Sanctions Top for the week ending 10 July 2020

Here are five things that happened this week in the world of economic sanctions that I think you should know about.

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  1. The UK announced asset freezes and travel bans against a total of 49 individuals and entities in Myanmar, North Korea, Russia, and Saudi Arabia under the new Global Human Rights Sanctions Regulations 2020. The “Magnitsky-style” sanctions, which target perpetrators of serious human rights abuses, will form part of the UK’s evolving post-Brexit sanctions regime.

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You may have noticed that OFAC’s XUAR-related designations were not made under the recently adopted Uyghur Human Rights Policy Act of 2020. The Act, which became law on 17 June 2020, gives the President 180 days to submit a report to Congress identifying persons determined to be responsible for human rights abuses in the XUAR, with sanctions to follow. Why wait when the Magnitsky Sanctions can be used at any time? Interestingly, Axios reported a few weeks ago that Donald Trump said he avoided using the Magnitsky sanctions in relation to the XUAR to avoid upsetting the US-China trade deal. If the White House had acted earlier, would Congress have needed to pass a bill?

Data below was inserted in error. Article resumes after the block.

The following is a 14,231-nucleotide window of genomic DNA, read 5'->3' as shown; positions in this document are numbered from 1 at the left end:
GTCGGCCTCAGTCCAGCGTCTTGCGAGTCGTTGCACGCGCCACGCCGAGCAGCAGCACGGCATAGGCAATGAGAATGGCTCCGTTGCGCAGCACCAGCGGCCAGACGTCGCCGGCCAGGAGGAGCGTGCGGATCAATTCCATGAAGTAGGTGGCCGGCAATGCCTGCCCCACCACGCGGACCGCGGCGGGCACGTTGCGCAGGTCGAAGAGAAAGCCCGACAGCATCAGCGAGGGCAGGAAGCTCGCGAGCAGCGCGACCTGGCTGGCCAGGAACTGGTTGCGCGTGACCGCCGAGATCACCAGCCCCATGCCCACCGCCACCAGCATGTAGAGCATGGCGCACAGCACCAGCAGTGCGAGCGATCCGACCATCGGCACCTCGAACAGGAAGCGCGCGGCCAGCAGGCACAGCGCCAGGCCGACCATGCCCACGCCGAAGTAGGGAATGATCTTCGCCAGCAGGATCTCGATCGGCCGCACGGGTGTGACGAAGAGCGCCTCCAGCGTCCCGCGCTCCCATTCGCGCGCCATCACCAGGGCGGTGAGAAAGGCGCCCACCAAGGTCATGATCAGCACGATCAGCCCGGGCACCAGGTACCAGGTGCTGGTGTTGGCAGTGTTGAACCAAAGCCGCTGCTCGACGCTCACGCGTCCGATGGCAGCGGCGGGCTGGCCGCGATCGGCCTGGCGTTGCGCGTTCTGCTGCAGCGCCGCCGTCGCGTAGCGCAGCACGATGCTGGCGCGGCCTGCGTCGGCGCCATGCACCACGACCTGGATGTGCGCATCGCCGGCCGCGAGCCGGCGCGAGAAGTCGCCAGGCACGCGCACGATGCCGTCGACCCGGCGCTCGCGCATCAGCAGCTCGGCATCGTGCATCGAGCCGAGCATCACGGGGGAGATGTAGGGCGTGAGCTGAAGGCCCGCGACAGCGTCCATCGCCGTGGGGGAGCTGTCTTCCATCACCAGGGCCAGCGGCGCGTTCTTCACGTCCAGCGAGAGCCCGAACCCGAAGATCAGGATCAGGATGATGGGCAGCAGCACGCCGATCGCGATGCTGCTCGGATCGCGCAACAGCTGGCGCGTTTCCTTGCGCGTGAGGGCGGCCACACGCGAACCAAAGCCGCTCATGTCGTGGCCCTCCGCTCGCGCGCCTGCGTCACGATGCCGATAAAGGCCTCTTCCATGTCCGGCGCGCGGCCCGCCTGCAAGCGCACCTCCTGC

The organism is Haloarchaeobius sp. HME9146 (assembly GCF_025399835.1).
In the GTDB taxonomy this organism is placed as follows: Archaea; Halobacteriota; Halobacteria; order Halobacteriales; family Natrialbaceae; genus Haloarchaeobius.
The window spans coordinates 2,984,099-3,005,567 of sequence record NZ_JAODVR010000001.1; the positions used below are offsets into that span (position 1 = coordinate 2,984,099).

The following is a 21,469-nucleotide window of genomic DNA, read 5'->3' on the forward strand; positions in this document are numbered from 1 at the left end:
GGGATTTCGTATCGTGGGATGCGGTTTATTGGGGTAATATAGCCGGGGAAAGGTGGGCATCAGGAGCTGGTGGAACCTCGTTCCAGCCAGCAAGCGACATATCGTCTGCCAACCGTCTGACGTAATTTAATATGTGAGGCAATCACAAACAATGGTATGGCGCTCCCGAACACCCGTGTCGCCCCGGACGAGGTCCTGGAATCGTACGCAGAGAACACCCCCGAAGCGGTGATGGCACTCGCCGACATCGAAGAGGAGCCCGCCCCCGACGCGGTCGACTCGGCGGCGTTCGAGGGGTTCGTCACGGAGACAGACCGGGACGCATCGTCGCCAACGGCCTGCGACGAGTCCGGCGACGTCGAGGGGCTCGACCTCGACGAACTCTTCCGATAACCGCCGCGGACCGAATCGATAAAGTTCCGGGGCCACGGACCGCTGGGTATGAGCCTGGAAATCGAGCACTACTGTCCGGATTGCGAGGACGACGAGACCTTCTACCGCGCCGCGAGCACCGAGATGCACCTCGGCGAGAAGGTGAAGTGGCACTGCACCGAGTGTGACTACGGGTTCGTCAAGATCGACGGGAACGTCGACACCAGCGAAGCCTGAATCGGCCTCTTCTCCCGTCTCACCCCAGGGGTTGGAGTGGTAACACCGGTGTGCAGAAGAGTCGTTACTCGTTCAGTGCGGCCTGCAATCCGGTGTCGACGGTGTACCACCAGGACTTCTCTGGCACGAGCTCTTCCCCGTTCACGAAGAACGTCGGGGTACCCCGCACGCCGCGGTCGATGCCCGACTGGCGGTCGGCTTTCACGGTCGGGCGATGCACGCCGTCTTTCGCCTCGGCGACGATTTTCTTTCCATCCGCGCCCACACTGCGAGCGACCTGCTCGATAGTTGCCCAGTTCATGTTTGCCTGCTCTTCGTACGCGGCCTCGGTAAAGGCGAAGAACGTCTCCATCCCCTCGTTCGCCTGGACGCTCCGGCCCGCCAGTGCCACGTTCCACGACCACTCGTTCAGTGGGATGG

Speaking of US-China relations, yesterday, the PRC Foreign Ministry announced retaliatory sanctions against US Senators Marco Rubio and Ted Cruz, US Representative Chris Smith, US Ambassador at Large for International Religious Freedom Samuel Brownback, and the Congressional-Executive Commission on China for their support of the XUAR-related sanctions. Unclear what the sanctions entail.

How will recent developments impact anti-money laundering and sanctions risk assessments for Hong Kong? Join David Schlesinger, Founder and Managing Director of Tripod Advisors, and me for a webinar on the topic hosted by CountryRisk.io on Wednesday, 15 July, at 9:30 p.m. Hong Kong time / 9:30 a.m. New York. (Click here for details.)

Did I miss something? Send me a message or comment on LinkedIn.

(The views expressed are my own and do not constitute legal advice. Photo from Vladislav Reshetnyak.)

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Nicholas Turner

US attorney in Hong Kong specializing in economic sanctions, financial crimes. Sign up for emails: http://eepurl.com/cVhTXf LinkedIn at: http://goo.gl/KX1jER